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Brandeis University's Community Newspaper — Waltham, Mass.

Joe Paterno: His legacy will endure the scandal

Published: January 26, 2012
Section: Sports

Just two months after being fired via the phone by the Penn State board of trustees for his failures in the Jerry Sandusky sexual child abuse scandal, Joe Paterno died this past Sunday from lung cancer. Paterno had been hospitalized since November 2011 when his son Scott Paterno announced that he had a treatable form of lung cancer; however, Joe Paterno suffered complications while under treatment and died shortly afterward.

Immediately after his death, former President George H. W. Bush issued a statement calling Paterno, “an outstanding American who was respected not only on the field of play but in life in general—and he was, without a doubt, a true icon in the world of sports.” Pennsylvania Governor Tom Corbett added, “His legacy as the winningest coach in major college football and his generosity to Penn State as an institution and to his players stand as monuments to his life. … His place in our state’s history is secure.”

These public outcries of support and tributes to Paterno underlie the complexities that now surround his legacy. Like the majority of officials at Penn State, Paterno was tainted by his connections to Jerry Sandusky and his perceived failure in stopping Sandusky from raping more children. But to focus solely on Paterno’s shortcomings in this case is extremely shortsighted.

Paterno impacted the lives of thousands of Penn State students over his time at the university and for the better part of his life epitomized everything that was right in American sports culture. While most college sports programs tried to cheat the system with recruiting violations and grade inflation for student athletes, Paterno refused to break the rules. He ran a program dictated first and foremost on honor and then on winning.

Thus, what should have been a mass public period of mourning between the Paterno family and Penn State, turned into an extremely awkward relationship. The university that had fired Joe Paterno in a damage control effort surrounding the Sandusky scandal now had to re-paint him as the icon they tore down just two months ago. The Harrisburg Patriot News reported this past Tuesday that the Paterno family had “discouraged the Penn State board of trustees” from attending the memorial service on Thursday.

Since his death, there has been an outpouring of emotion and mourning from the Penn State community; however, at the same time, that same community has taken to local newspapers and online websites to direct almost universal anger at Penn State officials and the board of trustees for their treatment of Paterno.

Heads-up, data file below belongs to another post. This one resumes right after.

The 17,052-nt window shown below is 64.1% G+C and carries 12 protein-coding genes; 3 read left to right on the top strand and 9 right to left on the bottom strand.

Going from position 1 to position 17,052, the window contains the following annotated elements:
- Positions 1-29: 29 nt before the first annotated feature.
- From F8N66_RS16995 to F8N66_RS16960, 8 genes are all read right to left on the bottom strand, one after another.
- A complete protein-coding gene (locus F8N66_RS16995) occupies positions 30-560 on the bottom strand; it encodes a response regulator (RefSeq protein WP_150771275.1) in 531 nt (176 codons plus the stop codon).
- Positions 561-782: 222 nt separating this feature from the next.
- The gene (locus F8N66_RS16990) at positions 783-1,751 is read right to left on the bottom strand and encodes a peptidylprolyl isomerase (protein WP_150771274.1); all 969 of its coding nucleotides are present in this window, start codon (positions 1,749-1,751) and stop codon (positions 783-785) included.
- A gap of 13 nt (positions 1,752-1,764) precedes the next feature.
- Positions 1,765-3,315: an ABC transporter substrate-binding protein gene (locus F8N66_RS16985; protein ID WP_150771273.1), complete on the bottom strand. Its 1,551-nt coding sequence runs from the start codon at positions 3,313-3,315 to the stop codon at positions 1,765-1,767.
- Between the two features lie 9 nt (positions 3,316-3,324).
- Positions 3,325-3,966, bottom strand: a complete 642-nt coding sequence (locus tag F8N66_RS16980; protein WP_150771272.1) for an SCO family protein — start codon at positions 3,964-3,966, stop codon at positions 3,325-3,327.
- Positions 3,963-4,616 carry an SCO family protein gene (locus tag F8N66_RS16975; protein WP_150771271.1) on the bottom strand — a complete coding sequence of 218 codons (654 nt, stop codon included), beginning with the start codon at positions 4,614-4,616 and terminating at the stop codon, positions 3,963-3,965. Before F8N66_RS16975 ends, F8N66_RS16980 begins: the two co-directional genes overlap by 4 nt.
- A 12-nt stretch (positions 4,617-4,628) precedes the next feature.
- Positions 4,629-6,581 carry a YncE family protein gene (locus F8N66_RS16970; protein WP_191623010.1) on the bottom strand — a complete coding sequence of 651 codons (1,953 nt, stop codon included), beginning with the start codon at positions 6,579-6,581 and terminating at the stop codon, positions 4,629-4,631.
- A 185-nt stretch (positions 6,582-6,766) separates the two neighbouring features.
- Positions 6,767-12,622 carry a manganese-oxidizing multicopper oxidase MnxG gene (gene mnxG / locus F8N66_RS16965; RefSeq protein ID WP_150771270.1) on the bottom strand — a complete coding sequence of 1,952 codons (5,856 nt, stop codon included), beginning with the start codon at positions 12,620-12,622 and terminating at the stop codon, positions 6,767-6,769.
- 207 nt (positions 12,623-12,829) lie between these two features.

Grief takes many different shapes and forms. The anger and vitriol being directed at Penn State officials and the memorial services being conducted in memory of Paterno are just different ways for members of the community to mourn. And while the current relationship between Paterno and Penn State has been damaged, time will heal those wounds. The wounds are still raw, but the current public outpouring of emotion and period of mourning have already started the healing process. The tie between Penn State and Paterno may not be fixed tomorrow, next month or next year.

But at some point, be it six months or six years from now, Penn State will once again be synonymous with the coach in the big glasses and tall white socks. Paterno wasn’t just a part of Penn State; in many ways Paterno was Penn State.

The university and its football program will move on, but Paterno will never be forgotten. Even if Paterno’s successor Bill O’Brien, the current offensive coordinator of the New England Patriots, wins five national titles during his tenure as the Penn State football coach, Paterno’s impact on both the program and the university will never be forgotten.

Paterno’s connection with Penn State during the Sandusky scandal has complicated his otherwise shining legacy as one of the most iconic figures in American sports. But to dismiss all of his contributions to Penn State and college football because of his failings in the Sandusky scandal does a grave disservice to both Paterno and Penn State. At a time of heightened emotions, maintaining a long-term viewpoint is hard; however, in the end the Sandusky scandal will be a sad chapter in the life of a man that changed the way we view college football and Penn State.

Cancer took Paterno’s life but, in all likelihood, Paterno’s grief and regret over the Sandusky scandal took away his fighting spirit. It is perfectly acceptable and right to talk about the Sandusky scandal when remembering and discussing Joe Paterno, but don’t let it be the entire focus of his legacy.